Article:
“As someone who has been doing this work for a long time, this is the first time I feel like we have a chance to fight back,” she said.

Not everyone was supportive. One woman spoke through a screened window, telling a canvasser, “I’m voting no because I don’t believe in murder.”

The anti-abortion campaign has launched its own outreach to the Black community via churches. In October, more than 100 Black pastors signed an open letter calling on their congregants to oppose Issue 1, noting that Black women account for nearly half of all statewide abortions.


Organizers of the “no” campaign say there are crucial differences between the upcoming Ohio vote and the unsuccessful measures in 2022.

DeWine, who easily defeated Democratic nominee Nan Whaley last year despite her emphasis on protecting abortion access, has been a visible spokesman.

The “no” side has also had far more time to raise money, air commercials and build a field operation than anti-abortion groups did in the few months after last year’s Supreme Court ruling, said Amy Natoce, a Protect Women Ohio spokesperson.

In addition to get-out-the-vote pushes in reliably Republican areas, the anti-abortion coalition has sought to persuade independent and even Democratic voters by labeling the amendment as extreme.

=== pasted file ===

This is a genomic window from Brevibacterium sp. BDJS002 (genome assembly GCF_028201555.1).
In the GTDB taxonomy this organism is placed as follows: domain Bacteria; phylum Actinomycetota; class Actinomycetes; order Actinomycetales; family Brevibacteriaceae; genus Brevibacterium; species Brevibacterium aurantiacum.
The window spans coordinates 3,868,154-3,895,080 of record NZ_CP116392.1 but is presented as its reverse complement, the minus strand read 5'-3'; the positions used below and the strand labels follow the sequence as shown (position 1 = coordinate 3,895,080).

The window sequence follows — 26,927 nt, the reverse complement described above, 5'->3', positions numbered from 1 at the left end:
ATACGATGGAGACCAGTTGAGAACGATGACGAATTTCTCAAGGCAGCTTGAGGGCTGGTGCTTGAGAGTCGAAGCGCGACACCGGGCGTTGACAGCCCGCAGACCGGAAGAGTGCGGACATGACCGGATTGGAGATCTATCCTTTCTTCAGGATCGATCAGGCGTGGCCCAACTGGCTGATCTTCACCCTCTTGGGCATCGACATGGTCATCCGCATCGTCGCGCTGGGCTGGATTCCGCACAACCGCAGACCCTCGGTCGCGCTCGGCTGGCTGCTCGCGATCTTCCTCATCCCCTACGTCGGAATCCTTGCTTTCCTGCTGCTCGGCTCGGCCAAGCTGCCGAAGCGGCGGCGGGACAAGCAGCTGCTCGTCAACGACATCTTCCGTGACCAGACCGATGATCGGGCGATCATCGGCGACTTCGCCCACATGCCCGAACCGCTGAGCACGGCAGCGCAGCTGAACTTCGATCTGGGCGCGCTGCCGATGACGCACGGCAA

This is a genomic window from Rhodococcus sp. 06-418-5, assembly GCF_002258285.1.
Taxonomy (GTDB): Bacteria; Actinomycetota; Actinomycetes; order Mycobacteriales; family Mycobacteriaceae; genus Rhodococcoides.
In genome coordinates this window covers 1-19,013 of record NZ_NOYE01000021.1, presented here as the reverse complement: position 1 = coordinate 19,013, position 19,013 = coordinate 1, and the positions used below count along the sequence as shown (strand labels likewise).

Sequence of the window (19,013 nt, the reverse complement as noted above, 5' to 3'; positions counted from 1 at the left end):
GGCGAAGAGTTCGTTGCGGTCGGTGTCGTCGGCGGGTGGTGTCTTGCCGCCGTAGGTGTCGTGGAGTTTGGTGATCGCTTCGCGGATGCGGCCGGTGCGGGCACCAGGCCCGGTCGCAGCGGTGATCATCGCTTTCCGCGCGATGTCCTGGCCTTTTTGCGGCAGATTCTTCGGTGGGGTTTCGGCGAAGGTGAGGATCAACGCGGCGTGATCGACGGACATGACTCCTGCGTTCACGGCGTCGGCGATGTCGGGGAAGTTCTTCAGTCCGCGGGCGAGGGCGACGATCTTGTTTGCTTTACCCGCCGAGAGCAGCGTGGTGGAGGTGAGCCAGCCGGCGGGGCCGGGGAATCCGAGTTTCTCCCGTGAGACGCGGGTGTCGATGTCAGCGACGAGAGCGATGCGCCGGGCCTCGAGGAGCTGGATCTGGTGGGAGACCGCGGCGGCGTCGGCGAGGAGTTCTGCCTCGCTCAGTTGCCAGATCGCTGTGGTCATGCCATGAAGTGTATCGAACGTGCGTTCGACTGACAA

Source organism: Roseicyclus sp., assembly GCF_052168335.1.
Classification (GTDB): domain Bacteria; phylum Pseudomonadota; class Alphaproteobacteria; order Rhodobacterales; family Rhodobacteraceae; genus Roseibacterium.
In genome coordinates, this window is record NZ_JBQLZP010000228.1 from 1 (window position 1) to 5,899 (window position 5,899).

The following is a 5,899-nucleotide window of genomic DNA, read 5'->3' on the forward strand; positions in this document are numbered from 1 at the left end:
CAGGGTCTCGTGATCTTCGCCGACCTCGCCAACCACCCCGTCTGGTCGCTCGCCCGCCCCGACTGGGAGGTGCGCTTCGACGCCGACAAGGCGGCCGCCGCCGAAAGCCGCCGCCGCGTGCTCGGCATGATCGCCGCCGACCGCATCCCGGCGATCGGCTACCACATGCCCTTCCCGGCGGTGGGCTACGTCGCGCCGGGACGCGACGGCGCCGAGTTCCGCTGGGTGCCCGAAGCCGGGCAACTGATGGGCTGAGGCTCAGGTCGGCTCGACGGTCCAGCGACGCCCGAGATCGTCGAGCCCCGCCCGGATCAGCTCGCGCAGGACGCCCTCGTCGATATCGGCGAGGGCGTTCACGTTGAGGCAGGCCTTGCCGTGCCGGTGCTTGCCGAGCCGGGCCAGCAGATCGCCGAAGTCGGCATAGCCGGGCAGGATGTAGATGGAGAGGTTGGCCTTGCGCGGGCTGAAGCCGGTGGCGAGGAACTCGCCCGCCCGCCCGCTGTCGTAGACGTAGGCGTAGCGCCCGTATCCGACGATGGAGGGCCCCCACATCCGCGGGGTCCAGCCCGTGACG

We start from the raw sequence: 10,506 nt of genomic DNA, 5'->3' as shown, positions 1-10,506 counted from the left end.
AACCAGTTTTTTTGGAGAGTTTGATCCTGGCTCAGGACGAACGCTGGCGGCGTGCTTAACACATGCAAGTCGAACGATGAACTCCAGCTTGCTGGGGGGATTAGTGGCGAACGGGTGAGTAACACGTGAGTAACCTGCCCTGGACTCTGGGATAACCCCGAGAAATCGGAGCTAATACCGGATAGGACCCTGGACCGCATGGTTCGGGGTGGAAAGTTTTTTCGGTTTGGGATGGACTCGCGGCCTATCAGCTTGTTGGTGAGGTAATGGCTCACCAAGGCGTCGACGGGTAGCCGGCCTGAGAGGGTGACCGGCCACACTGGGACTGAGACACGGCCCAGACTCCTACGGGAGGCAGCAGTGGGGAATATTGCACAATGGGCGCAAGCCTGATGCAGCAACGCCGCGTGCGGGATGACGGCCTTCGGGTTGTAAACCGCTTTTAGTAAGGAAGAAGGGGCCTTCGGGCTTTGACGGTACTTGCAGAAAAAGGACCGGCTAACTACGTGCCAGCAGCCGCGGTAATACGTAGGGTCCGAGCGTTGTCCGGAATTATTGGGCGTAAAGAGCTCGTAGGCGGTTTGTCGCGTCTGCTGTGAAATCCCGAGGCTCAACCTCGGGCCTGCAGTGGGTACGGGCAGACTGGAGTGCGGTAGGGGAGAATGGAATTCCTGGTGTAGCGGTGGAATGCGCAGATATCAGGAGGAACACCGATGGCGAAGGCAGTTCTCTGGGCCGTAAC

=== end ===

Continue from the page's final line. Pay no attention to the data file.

The campaign has said, citing conservative lawyers, that the wording of Issue 1 could allow minors to obtain abortions without parental consent and permit abortions on demand at any time, even in the final weeks of pregnancy.

“Whether you are inherently pro-life or firmly identify as pro-choice, hearing how radical this amendment is gets people fired up,” Natoce said.

Abortion rights supporters say those claims are incorrect. Several legal experts have said the amendment’s language, which does not mention parental rights, would not override the need for minors to get parental consent for an abortion.

The ballot question says the state can still restrict abortion past the point of fetal viability – typically around 23 or 24 weeks – unless needed to protect the mother’s health. While such abortions do occur, they are rare: less than 1% of Ohio abortions in 2022 were performed beyond 20 weeks, according to the state health department.

For their part, abortion rights activists warn that rejecting the amendment will result in a near-total ban.

The “no” side has called that argument deceptive because abortion is currently legal in Ohio up to 22 weeks, pending a decision by the state Supreme Court on the six-week limit.

The abortion rights side notched an initial victory in August, when voters rejected a Republican-backed ballot initiative that would have raised the threshold for approving constitutional amendments – including November’s abortion vote – from a simple majority to 60%.

“We’ve seen it time and time again across the country: When you put abortion on the ballot, it wins,” Carnes said. “It’s a matter of reminding people that if we don’t win in November, these extremist politicians will strip away our rights.”